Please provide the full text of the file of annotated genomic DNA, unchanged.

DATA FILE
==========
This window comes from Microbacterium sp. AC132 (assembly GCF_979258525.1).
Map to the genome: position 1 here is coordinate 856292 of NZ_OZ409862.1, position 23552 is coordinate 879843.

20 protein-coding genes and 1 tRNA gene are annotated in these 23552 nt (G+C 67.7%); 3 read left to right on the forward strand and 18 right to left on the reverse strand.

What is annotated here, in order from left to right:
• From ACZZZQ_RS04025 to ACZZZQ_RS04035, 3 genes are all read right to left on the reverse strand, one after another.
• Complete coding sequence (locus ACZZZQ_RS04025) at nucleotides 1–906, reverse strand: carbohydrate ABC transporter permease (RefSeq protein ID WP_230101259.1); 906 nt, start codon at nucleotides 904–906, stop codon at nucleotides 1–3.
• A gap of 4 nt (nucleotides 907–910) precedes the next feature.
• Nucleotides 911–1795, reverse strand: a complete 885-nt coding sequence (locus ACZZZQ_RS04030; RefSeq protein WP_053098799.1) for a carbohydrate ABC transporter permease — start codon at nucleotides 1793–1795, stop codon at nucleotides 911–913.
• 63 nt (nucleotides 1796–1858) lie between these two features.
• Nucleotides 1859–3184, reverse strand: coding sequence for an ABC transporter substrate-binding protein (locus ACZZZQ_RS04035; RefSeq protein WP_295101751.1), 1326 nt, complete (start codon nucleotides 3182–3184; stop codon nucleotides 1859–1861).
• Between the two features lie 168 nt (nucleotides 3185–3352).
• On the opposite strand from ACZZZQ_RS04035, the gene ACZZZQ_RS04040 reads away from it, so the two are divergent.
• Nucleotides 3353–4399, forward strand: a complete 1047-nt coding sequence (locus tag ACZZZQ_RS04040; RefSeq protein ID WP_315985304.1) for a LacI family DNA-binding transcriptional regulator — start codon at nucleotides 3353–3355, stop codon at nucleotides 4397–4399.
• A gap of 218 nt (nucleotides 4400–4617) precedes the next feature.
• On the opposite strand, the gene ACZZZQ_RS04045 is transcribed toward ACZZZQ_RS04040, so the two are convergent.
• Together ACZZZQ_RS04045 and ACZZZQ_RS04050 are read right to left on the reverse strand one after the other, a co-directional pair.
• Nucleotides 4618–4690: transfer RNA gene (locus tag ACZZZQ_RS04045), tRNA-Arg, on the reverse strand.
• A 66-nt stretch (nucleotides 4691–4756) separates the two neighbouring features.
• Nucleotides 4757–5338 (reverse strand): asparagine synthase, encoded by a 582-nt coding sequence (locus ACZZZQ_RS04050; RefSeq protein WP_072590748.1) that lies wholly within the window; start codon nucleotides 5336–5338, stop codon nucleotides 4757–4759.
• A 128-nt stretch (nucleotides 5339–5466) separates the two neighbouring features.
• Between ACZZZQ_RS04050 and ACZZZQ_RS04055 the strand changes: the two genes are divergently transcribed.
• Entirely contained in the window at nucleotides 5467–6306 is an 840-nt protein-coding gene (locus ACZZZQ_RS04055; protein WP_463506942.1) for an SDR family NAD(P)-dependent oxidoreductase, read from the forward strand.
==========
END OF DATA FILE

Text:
This window comes from Microbacterium sp. AC132 (assembly GCF_979258525.1).
Map to the genome: position 1 here is coordinate 856292 of NZ_OZ409862.1, position 23552 is coordinate 879843.

20 protein-coding genes and 1 tRNA gene are annotated in these 23552 nt (G+C 67.7%); 3 read left to right on the forward strand and 18 right to left on the reverse strand.

What is annotated here, in order from left to right:
• From ACZZZQ_RS04025 to ACZZZQ_RS04035, 3 genes are all read right to left on the reverse strand, one after another.
• Complete coding sequence (locus ACZZZQ_RS04025) at nucleotides 1–906, reverse strand: carbohydrate ABC transporter permease (RefSeq protein ID WP_230101259.1); 906 nt, start codon at nucleotides 904–906, stop codon at nucleotides 1–3.
• A gap of 4 nt (nucleotides 907–910) precedes the next feature.
• Nucleotides 911–1795, reverse strand: a complete 885-nt coding sequence (locus ACZZZQ_RS04030; RefSeq protein WP_053098799.1) for a carbohydrate ABC transporter permease — start codon at nucleotides 1793–1795, stop codon at nucleotides 911–913.
• 63 nt (nucleotides 1796–1858) lie between these two features.
• Nucleotides 1859–3184, reverse strand: coding sequence for an ABC transporter substrate-binding protein (locus ACZZZQ_RS04035; RefSeq protein WP_295101751.1), 1326 nt, complete (start codon nucleotides 3182–3184; stop codon nucleotides 1859–1861).
• Between the two features lie 168 nt (nucleotides 3185–3352).
• On the opposite strand from ACZZZQ_RS04035, the gene ACZZZQ_RS04040 reads away from it, so the two are divergent.
• Nucleotides 3353–4399, forward strand: a complete 1047-nt coding sequence (locus tag ACZZZQ_RS04040; RefSeq protein ID WP_315985304.1) for a LacI family DNA-binding transcriptional regulator — start codon at nucleotides 3353–3355, stop codon at nucleotides 4397–4399.
• A gap of 218 nt (nucleotides 4400–4617) precedes the next feature.
• On the opposite strand, the gene ACZZZQ_RS04045 is transcribed toward ACZZZQ_RS04040, so the two are convergent.
• Together ACZZZQ_RS04045 and ACZZZQ_RS04050 are read right to left on the reverse strand one after the other, a co-directional pair.
• Nucleotides 4618–4690: transfer RNA gene (locus tag ACZZZQ_RS04045), tRNA-Arg, on the reverse strand.
• A 66-nt stretch (nucleotides 4691–4756) separates the two neighbouring features.
• Nucleotides 4757–5338 (reverse strand): asparagine synthase, encoded by a 582-nt coding sequence (locus ACZZZQ_RS04050; RefSeq protein WP_072590748.1) that lies wholly within the window; start codon nucleotides 5336–5338, stop codon nucleotides 4757–4759.
• A 128-nt stretch (nucleotides 5339–5466) separates the two neighbouring features.
• Between ACZZZQ_RS04050 and ACZZZQ_RS04055 the strand changes: the two genes are divergently transcribed.
• Entirely contained in the window at nucleotides 5467–6306 is an 840-nt protein-coding gene (locus ACZZZQ_RS04055; protein WP_463506942.1) for an SDR family NAD(P)-dependent oxidoreductase, read from the forward strand.